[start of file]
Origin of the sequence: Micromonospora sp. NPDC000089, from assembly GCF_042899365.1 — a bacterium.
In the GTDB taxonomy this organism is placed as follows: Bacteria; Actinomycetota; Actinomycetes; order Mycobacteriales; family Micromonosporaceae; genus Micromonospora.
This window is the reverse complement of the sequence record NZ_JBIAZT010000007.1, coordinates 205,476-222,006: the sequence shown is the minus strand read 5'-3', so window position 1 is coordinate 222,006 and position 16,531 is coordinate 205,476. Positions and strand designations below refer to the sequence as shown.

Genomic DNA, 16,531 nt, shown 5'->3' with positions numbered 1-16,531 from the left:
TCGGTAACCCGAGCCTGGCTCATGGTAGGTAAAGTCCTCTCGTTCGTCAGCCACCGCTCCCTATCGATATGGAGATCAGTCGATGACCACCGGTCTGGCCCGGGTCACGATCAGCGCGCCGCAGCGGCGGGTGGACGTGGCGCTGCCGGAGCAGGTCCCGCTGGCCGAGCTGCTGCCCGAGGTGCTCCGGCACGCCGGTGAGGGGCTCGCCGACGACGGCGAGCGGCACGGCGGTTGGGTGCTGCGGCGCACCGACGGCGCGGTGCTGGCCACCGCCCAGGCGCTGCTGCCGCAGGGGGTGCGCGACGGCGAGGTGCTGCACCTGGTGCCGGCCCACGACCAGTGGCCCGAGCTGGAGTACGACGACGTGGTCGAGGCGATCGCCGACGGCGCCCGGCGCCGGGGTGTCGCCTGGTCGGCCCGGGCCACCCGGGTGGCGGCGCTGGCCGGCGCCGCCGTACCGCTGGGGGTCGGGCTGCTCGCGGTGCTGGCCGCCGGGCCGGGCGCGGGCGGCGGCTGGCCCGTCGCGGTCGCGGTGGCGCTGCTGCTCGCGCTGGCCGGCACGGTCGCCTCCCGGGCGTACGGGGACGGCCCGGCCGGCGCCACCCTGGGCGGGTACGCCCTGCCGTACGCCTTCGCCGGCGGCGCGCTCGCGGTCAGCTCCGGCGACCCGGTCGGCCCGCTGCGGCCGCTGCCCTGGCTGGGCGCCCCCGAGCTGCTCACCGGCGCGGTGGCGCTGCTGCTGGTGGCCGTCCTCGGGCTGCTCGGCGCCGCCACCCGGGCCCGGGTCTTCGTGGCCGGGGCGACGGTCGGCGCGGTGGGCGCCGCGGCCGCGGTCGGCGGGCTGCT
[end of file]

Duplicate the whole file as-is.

Origin of the sequence: Micromonospora sp. NPDC000089, from assembly GCF_042899365.1 — a bacterium.
In the GTDB taxonomy this organism is placed as follows: Bacteria; Actinomycetota; Actinomycetes; order Mycobacteriales; family Micromonosporaceae; genus Micromonospora.
This window is the reverse complement of the sequence record NZ_JBIAZT010000007.1, coordinates 205,476-222,006: the sequence shown is the minus strand read 5'-3', so window position 1 is coordinate 222,006 and position 16,531 is coordinate 205,476. Positions and strand designations below refer to the sequence as shown.

Genomic DNA, 16,531 nt, shown 5'->3' with positions numbered 1-16,531 from the left:
TCGGTAACCCGAGCCTGGCTCATGGTAGGTAAAGTCCTCTCGTTCGTCAGCCACCGCTCCCTATCGATATGGAGATCAGTCGATGACCACCGGTCTGGCCCGGGTCACGATCAGCGCGCCGCAGCGGCGGGTGGACGTGGCGCTGCCGGAGCAGGTCCCGCTGGCCGAGCTGCTGCCCGAGGTGCTCCGGCACGCCGGTGAGGGGCTCGCCGACGACGGCGAGCGGCACGGCGGTTGGGTGCTGCGGCGCACCGACGGCGCGGTGCTGGCCACCGCCCAGGCGCTGCTGCCGCAGGGGGTGCGCGACGGCGAGGTGCTGCACCTGGTGCCGGCCCACGACCAGTGGCCCGAGCTGGAGTACGACGACGTGGTCGAGGCGATCGCCGACGGCGCCCGGCGCCGGGGTGTCGCCTGGTCGGCCCGGGCCACCCGGGTGGCGGCGCTGGCCGGCGCCGCCGTACCGCTGGGGGTCGGGCTGCTCGCGGTGCTGGCCGCCGGGCCGGGCGCGGGCGGCGGCTGGCCCGTCGCGGTCGCGGTGGCGCTGCTGCTCGCGCTGGCCGGCACGGTCGCCTCCCGGGCGTACGGGGACGGCCCGGCCGGCGCCACCCTGGGCGGGTACGCCCTGCCGTACGCCTTCGCCGGCGGCGCGCTCGCGGTCAGCTCCGGCGACCCGGTCGGCCCGCTGCGGCCGCTGCCCTGGCTGGGCGCCCCCGAGCTGCTCACCGGCGCGGTGGCGCTGCTGCTGGTGGCCGTCCTCGGGCTGCTCGGCGCCGCCACCCGGGCCCGGGTCTTCGTGGCCGGGGCGACGGTCGGCGCGGTGGGCGCCGCGGCCGCGGTCGGCGGGCTGCT